SIGNING up a star brings little benefit to charities, which
over-estimate the appeal of celebrity, a new survey suggests.
The research, published in the
International Journal of Cultural Studies, argues that most
people support charities because of personal connections, not
because of celebrity endorsement. The authors, Dan Brockington and
Spence Henson, conclude that, "to the extent that celebrity
advocacy does get people's attention, it is the celebrity that gets
it more than the cause".
Their poll of 1207 people found that, while 95 per cent were
aware of the seven well-known development charities listed,
two-thirds of them had no awareness of the famous people associated
with these charities. Focus groups suggested that "celebrities were
not necessarily good at directing attention to the substance of
their charities' causes - but rather, if inadvertently, towards
The authors go on to argue that celebrity advocacy does work, in
the sense that "political and corporate elites want to meet
celebrities. They often provide a good way into elite-dominated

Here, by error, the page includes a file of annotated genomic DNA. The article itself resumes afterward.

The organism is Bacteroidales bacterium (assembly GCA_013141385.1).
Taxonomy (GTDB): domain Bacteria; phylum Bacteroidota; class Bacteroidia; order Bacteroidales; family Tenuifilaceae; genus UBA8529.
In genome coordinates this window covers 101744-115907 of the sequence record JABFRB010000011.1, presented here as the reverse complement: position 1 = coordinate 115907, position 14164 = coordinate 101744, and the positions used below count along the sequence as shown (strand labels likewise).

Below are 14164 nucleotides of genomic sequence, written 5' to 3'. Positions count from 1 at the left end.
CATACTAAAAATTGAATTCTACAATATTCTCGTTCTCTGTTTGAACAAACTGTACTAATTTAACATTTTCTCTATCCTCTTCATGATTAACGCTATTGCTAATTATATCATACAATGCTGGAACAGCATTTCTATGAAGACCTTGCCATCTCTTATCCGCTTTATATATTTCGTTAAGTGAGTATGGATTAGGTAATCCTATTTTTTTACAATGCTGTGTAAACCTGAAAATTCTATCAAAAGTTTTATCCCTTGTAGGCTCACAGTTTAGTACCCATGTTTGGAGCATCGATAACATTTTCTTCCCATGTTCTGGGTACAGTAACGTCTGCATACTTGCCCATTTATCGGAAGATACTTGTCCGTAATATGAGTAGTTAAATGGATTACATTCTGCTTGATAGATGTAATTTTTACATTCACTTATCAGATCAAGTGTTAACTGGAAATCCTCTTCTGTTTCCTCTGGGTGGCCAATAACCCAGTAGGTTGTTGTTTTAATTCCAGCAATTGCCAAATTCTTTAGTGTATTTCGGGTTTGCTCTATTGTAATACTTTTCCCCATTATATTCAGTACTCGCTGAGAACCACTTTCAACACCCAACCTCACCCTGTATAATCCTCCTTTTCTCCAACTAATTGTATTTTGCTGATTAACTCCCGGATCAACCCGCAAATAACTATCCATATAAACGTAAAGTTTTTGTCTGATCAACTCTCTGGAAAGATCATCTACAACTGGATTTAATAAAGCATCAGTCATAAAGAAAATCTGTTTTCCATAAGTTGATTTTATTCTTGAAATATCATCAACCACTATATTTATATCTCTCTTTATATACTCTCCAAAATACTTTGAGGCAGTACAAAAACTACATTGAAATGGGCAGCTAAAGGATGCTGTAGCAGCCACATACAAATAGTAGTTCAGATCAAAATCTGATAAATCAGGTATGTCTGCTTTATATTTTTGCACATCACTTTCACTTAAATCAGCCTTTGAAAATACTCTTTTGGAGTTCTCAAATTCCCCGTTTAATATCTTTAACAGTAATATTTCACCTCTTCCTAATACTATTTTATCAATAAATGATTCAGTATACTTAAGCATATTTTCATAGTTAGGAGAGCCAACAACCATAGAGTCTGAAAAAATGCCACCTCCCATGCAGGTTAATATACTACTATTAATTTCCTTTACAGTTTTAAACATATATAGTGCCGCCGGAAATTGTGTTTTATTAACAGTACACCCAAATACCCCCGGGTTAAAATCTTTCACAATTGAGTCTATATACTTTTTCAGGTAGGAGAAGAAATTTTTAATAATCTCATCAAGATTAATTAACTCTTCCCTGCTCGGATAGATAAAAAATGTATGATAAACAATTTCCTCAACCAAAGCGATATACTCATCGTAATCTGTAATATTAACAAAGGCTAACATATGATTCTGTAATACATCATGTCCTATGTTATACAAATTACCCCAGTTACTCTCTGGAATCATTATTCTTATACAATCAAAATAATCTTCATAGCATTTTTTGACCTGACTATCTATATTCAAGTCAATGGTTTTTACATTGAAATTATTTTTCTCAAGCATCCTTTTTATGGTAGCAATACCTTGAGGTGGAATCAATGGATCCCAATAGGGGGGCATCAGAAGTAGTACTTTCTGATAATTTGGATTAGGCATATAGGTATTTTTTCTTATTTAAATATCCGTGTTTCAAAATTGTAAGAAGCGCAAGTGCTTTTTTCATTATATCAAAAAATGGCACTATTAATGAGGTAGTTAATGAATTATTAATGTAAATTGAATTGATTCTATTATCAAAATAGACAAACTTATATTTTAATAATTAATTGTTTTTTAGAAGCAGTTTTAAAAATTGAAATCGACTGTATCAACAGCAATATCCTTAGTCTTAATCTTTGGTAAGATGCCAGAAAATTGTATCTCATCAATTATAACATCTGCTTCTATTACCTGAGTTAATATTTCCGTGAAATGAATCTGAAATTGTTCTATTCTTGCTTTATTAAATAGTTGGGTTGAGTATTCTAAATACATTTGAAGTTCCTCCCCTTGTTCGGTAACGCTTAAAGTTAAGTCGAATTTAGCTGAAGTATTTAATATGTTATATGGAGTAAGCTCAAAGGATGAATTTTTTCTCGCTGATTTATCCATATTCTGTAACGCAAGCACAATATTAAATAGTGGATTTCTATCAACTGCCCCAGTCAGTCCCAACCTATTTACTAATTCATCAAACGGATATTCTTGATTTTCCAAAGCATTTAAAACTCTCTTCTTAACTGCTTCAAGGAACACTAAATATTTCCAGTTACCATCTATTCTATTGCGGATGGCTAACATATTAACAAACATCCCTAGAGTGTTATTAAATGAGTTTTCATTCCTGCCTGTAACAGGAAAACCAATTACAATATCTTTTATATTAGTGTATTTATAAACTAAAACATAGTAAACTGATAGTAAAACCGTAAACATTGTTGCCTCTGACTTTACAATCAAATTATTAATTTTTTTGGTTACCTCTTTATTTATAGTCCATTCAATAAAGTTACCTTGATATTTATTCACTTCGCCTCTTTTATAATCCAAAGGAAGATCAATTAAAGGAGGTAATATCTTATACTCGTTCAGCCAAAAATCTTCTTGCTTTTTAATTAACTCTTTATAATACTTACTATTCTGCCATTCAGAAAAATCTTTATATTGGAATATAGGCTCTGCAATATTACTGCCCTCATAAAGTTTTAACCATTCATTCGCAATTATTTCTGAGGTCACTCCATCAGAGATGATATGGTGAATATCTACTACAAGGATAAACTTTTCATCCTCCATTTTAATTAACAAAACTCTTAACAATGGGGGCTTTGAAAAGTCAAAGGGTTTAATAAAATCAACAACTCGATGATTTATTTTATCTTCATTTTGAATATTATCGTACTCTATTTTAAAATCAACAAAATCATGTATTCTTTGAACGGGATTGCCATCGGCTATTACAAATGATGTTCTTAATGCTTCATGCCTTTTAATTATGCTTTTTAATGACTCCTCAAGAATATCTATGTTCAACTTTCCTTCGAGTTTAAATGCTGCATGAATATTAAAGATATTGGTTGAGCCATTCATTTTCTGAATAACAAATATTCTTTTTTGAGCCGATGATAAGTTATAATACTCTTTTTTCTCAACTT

policy-making circles, which are so dominant in development." It
is, thus, symptomatic of a "post-democratic form of politics" in
which citizens are alienated from power.
On Monday, Oxfam and ActionAid, who were among the seven
charities listed in the survey, defended the use of celebrities. A
spokesman for Oxfam said that they "enable us to bring issues like
poverty and inequality to large, new, and diverse audiences. . . .
Many of our ambassadors have supported Oxfam for years, and their
commitment has made a huge difference to the lives of many
thousands of people, by generating public awareness, campaigning,
and financial support."
A spokeswoman for ActionAid said that taking the actress
Samantha Womack to visit the charity's work in Myanmar, in 2012,
was "an integral part of a fund-raising drive that signed up over
2000 new child sponsors for children desperately in need".
The head of media at Christian Aid, Andrew Hogg, said that the
charity had "shifted away from seeking celebrity endorsements" two
years ago, "and instead focused more on our grass-roots church
supporters, who are our hands and feet in spreading the word of
Christian Aid in the UK.
"Like our work around the world alleviating poverty, we don't
rely on 'aid workers' from the West parachuting in and fixing
problems. We work in partnership with local civil-society
organisations that are already embedded in communities.
"Likewise, our advocacy and fund-raising in the UK relies not on
celebrities, but on thousands of committed individuals who believe
in what we're doing and want to be a part of that."